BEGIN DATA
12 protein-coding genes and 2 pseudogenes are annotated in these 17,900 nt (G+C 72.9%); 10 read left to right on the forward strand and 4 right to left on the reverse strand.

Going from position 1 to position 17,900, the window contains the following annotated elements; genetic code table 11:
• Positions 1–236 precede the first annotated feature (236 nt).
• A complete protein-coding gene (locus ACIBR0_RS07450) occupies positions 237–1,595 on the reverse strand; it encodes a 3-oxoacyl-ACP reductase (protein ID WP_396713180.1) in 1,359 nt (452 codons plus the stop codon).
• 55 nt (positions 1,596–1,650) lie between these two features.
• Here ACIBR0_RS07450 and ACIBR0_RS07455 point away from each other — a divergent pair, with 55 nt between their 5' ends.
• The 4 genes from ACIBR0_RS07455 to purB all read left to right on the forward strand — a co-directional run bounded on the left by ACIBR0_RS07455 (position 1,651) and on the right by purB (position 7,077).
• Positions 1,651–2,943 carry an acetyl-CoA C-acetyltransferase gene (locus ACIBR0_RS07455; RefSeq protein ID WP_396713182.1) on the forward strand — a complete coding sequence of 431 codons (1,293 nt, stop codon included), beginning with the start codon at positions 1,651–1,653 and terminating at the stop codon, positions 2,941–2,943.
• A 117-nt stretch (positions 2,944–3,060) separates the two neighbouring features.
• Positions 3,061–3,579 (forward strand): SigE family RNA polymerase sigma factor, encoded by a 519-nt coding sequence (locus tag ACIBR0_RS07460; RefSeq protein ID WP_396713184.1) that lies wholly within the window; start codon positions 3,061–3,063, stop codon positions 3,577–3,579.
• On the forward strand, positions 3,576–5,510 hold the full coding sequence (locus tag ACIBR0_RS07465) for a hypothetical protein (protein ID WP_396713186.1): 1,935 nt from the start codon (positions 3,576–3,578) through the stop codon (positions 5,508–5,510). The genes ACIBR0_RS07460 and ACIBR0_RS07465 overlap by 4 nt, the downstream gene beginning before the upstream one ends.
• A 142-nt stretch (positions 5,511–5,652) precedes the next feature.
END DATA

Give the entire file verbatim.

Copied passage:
12 protein-coding genes and 2 pseudogenes are annotated in these 17,900 nt (G+C 72.9%); 10 read left to right on the forward strand and 4 right to left on the reverse strand.

Going from position 1 to position 17,900, the window contains the following annotated elements; genetic code table 11:
• Positions 1–236 precede the first annotated feature (236 nt).
• A complete protein-coding gene (locus ACIBR0_RS07450) occupies positions 237–1,595 on the reverse strand; it encodes a 3-oxoacyl-ACP reductase (protein ID WP_396713180.1) in 1,359 nt (452 codons plus the stop codon).
• 55 nt (positions 1,596–1,650) lie between these two features.
• Here ACIBR0_RS07450 and ACIBR0_RS07455 point away from each other — a divergent pair, with 55 nt between their 5' ends.
• The 4 genes from ACIBR0_RS07455 to purB all read left to right on the forward strand — a co-directional run bounded on the left by ACIBR0_RS07455 (position 1,651) and on the right by purB (position 7,077).
• Positions 1,651–2,943 carry an acetyl-CoA C-acetyltransferase gene (locus ACIBR0_RS07455; RefSeq protein ID WP_396713182.1) on the forward strand — a complete coding sequence of 431 codons (1,293 nt, stop codon included), beginning with the start codon at positions 1,651–1,653 and terminating at the stop codon, positions 2,941–2,943.
• A 117-nt stretch (positions 2,944–3,060) separates the two neighbouring features.
• Positions 3,061–3,579 (forward strand): SigE family RNA polymerase sigma factor, encoded by a 519-nt coding sequence (locus tag ACIBR0_RS07460; RefSeq protein ID WP_396713184.1) that lies wholly within the window; start codon positions 3,061–3,063, stop codon positions 3,577–3,579.
• On the forward strand, positions 3,576–5,510 hold the full coding sequence (locus tag ACIBR0_RS07465) for a hypothetical protein (protein ID WP_396713186.1): 1,935 nt from the start codon (positions 3,576–3,578) through the stop codon (positions 5,508–5,510). The genes ACIBR0_RS07460 and ACIBR0_RS07465 overlap by 4 nt, the downstream gene beginning before the upstream one ends.
• A 142-nt stretch (positions 5,511–5,652) precedes the next feature.